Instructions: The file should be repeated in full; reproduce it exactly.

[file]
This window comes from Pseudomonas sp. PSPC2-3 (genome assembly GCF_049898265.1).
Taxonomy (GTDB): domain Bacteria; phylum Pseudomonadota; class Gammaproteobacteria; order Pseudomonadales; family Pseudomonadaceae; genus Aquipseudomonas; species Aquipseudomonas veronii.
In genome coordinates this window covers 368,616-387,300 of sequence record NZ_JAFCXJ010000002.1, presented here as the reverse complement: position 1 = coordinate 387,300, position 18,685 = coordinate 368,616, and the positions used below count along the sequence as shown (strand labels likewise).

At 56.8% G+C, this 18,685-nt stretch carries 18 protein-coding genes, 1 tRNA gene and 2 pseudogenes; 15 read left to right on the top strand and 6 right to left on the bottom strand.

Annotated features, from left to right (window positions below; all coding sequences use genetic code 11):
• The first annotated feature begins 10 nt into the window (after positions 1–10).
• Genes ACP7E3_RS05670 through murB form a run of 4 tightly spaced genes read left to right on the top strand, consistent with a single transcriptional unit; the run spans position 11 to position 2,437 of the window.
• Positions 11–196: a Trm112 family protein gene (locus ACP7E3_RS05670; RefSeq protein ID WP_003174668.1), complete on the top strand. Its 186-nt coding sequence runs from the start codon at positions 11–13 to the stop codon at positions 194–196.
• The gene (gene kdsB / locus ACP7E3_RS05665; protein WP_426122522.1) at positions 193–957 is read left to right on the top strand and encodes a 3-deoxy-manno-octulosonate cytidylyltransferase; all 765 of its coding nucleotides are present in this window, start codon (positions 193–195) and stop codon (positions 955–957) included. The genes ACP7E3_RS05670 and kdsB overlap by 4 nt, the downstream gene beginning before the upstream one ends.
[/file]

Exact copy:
This window comes from Pseudomonas sp. PSPC2-3 (genome assembly GCF_049898265.1).
Taxonomy (GTDB): domain Bacteria; phylum Pseudomonadota; class Gammaproteobacteria; order Pseudomonadales; family Pseudomonadaceae; genus Aquipseudomonas; species Aquipseudomonas veronii.
In genome coordinates this window covers 368,616-387,300 of sequence record NZ_JAFCXJ010000002.1, presented here as the reverse complement: position 1 = coordinate 387,300, position 18,685 = coordinate 368,616, and the positions used below count along the sequence as shown (strand labels likewise).

At 56.8% G+C, this 18,685-nt stretch carries 18 protein-coding genes, 1 tRNA gene and 2 pseudogenes; 15 read left to right on the top strand and 6 right to left on the bottom strand.

Annotated features, from left to right (window positions below; all coding sequences use genetic code 11):
• The first annotated feature begins 10 nt into the window (after positions 1–10).
• Genes ACP7E3_RS05670 through murB form a run of 4 tightly spaced genes read left to right on the top strand, consistent with a single transcriptional unit; the run spans position 11 to position 2,437 of the window.
• Positions 11–196: a Trm112 family protein gene (locus ACP7E3_RS05670; RefSeq protein ID WP_003174668.1), complete on the top strand. Its 186-nt coding sequence runs from the start codon at positions 11–13 to the stop codon at positions 194–196.
• The gene (gene kdsB / locus ACP7E3_RS05665; protein WP_426122522.1) at positions 193–957 is read left to right on the top strand and encodes a 3-deoxy-manno-octulosonate cytidylyltransferase; all 765 of its coding nucleotides are present in this window, start codon (positions 193–195) and stop codon (positions 955–957) included. The genes ACP7E3_RS05670 and kdsB overlap by 4 nt, the downstream gene beginning before the upstream one ends.